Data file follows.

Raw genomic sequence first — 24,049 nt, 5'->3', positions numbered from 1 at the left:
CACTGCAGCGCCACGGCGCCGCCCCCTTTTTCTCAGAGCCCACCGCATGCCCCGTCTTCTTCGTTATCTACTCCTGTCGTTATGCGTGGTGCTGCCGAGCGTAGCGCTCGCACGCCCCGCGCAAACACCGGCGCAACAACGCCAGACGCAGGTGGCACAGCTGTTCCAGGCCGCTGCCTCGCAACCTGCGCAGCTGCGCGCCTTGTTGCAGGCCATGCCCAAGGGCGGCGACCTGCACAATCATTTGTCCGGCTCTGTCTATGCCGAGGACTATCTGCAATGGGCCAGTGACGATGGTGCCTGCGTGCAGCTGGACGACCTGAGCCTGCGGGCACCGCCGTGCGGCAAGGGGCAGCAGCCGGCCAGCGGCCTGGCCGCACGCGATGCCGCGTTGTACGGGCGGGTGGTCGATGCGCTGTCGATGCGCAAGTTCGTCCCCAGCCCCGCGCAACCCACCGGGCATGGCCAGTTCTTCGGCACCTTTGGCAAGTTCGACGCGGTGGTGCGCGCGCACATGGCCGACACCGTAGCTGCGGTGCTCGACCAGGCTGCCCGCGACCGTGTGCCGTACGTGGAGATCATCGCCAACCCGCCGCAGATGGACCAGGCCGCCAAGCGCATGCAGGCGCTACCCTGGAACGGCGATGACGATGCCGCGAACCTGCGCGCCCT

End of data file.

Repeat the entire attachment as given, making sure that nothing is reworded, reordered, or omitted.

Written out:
Raw genomic sequence first — 24,049 nt, 5'->3', positions numbered from 1 at the left:
CACTGCAGCGCCACGGCGCCGCCCCCTTTTTCTCAGAGCCCACCGCATGCCCCGTCTTCTTCGTTATCTACTCCTGTCGTTATGCGTGGTGCTGCCGAGCGTAGCGCTCGCACGCCCCGCGCAAACACCGGCGCAACAACGCCAGACGCAGGTGGCACAGCTGTTCCAGGCCGCTGCCTCGCAACCTGCGCAGCTGCGCGCCTTGTTGCAGGCCATGCCCAAGGGCGGCGACCTGCACAATCATTTGTCCGGCTCTGTCTATGCCGAGGACTATCTGCAATGGGCCAGTGACGATGGTGCCTGCGTGCAGCTGGACGACCTGAGCCTGCGGGCACCGCCGTGCGGCAAGGGGCAGCAGCCGGCCAGCGGCCTGGCCGCACGCGATGCCGCGTTGTACGGGCGGGTGGTCGATGCGCTGTCGATGCGCAAGTTCGTCCCCAGCCCCGCGCAACCCACCGGGCATGGCCAGTTCTTCGGCACCTTTGGCAAGTTCGACGCGGTGGTGCGCGCGCACATGGCCGACACCGTAGCTGCGGTGCTCGACCAGGCTGCCCGCGACCGTGTGCCGTACGTGGAGATCATCGCCAACCCGCCGCAGATGGACCAGGCCGCCAAGCGCATGCAGGCGCTACCCTGGAACGGCGATGACGATGCCGCGAACCTGCGCGCCCT